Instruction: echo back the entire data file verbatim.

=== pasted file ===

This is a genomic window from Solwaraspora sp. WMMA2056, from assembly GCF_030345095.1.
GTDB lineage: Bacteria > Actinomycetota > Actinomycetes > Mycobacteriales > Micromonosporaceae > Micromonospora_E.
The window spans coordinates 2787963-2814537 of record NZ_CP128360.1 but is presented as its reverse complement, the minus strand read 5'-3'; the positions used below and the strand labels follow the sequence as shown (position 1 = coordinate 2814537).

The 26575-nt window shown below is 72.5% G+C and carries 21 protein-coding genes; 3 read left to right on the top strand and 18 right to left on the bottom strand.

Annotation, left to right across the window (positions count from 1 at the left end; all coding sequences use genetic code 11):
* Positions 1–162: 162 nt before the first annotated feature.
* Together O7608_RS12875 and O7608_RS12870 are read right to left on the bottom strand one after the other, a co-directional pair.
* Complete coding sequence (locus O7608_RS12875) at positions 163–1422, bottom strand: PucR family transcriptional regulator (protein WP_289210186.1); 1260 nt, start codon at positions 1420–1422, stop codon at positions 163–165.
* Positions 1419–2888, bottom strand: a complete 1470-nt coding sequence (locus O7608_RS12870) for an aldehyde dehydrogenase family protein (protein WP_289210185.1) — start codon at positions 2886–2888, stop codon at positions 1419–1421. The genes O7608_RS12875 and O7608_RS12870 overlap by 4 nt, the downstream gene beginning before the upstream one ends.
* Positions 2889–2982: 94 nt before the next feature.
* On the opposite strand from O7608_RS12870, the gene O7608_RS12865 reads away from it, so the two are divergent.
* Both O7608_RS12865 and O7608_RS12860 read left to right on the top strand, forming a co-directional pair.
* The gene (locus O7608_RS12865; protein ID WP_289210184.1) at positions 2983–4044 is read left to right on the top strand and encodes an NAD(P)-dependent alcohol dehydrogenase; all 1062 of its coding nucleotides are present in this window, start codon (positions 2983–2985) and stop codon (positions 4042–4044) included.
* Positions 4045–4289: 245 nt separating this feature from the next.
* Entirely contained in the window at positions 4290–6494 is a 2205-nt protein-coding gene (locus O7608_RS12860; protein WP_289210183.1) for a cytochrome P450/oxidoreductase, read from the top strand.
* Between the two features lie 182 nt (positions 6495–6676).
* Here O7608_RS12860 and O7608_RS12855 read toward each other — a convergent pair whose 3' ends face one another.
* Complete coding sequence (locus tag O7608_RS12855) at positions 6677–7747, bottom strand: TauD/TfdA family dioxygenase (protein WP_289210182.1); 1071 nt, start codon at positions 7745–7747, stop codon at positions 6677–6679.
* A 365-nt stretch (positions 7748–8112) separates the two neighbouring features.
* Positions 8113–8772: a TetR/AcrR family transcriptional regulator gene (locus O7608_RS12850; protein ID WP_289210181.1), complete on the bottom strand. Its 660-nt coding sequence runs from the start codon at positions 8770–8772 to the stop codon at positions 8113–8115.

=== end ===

This is a genomic window from Solwaraspora sp. WMMA2056, from assembly GCF_030345095.1.
GTDB lineage: Bacteria > Actinomycetota > Actinomycetes > Mycobacteriales > Micromonosporaceae > Micromonospora_E.
The window spans coordinates 2787963-2814537 of record NZ_CP128360.1 but is presented as its reverse complement, the minus strand read 5'-3'; the positions used below and the strand labels follow the sequence as shown (position 1 = coordinate 2814537).

The 26575-nt window shown below is 72.5% G+C and carries 21 protein-coding genes; 3 read left to right on the top strand and 18 right to left on the bottom strand.

Annotation, left to right across the window (positions count from 1 at the left end; all coding sequences use genetic code 11):
* Positions 1–162: 162 nt before the first annotated feature.
* Together O7608_RS12875 and O7608_RS12870 are read right to left on the bottom strand one after the other, a co-directional pair.
* Complete coding sequence (locus O7608_RS12875) at positions 163–1422, bottom strand: PucR family transcriptional regulator (protein WP_289210186.1); 1260 nt, start codon at positions 1420–1422, stop codon at positions 163–165.
* Positions 1419–2888, bottom strand: a complete 1470-nt coding sequence (locus O7608_RS12870) for an aldehyde dehydrogenase family protein (protein WP_289210185.1) — start codon at positions 2886–2888, stop codon at positions 1419–1421. The genes O7608_RS12875 and O7608_RS12870 overlap by 4 nt, the downstream gene beginning before the upstream one ends.
* Positions 2889–2982: 94 nt before the next feature.
* On the opposite strand from O7608_RS12870, the gene O7608_RS12865 reads away from it, so the two are divergent.
* Both O7608_RS12865 and O7608_RS12860 read left to right on the top strand, forming a co-directional pair.
* The gene (locus O7608_RS12865; protein ID WP_289210184.1) at positions 2983–4044 is read left to right on the top strand and encodes an NAD(P)-dependent alcohol dehydrogenase; all 1062 of its coding nucleotides are present in this window, start codon (positions 2983–2985) and stop codon (positions 4042–4044) included.
* Positions 4045–4289: 245 nt separating this feature from the next.
* Entirely contained in the window at positions 4290–6494 is a 2205-nt protein-coding gene (locus O7608_RS12860; protein WP_289210183.1) for a cytochrome P450/oxidoreductase, read from the top strand.
* Between the two features lie 182 nt (positions 6495–6676).
* Here O7608_RS12860 and O7608_RS12855 read toward each other — a convergent pair whose 3' ends face one another.
* Complete coding sequence (locus tag O7608_RS12855) at positions 6677–7747, bottom strand: TauD/TfdA family dioxygenase (protein WP_289210182.1); 1071 nt, start codon at positions 7745–7747, stop codon at positions 6677–6679.
* A 365-nt stretch (positions 7748–8112) separates the two neighbouring features.
* Positions 8113–8772: a TetR/AcrR family transcriptional regulator gene (locus O7608_RS12850; protein ID WP_289210181.1), complete on the bottom strand. Its 660-nt coding sequence runs from the start codon at positions 8770–8772 to the stop codon at positions 8113–8115.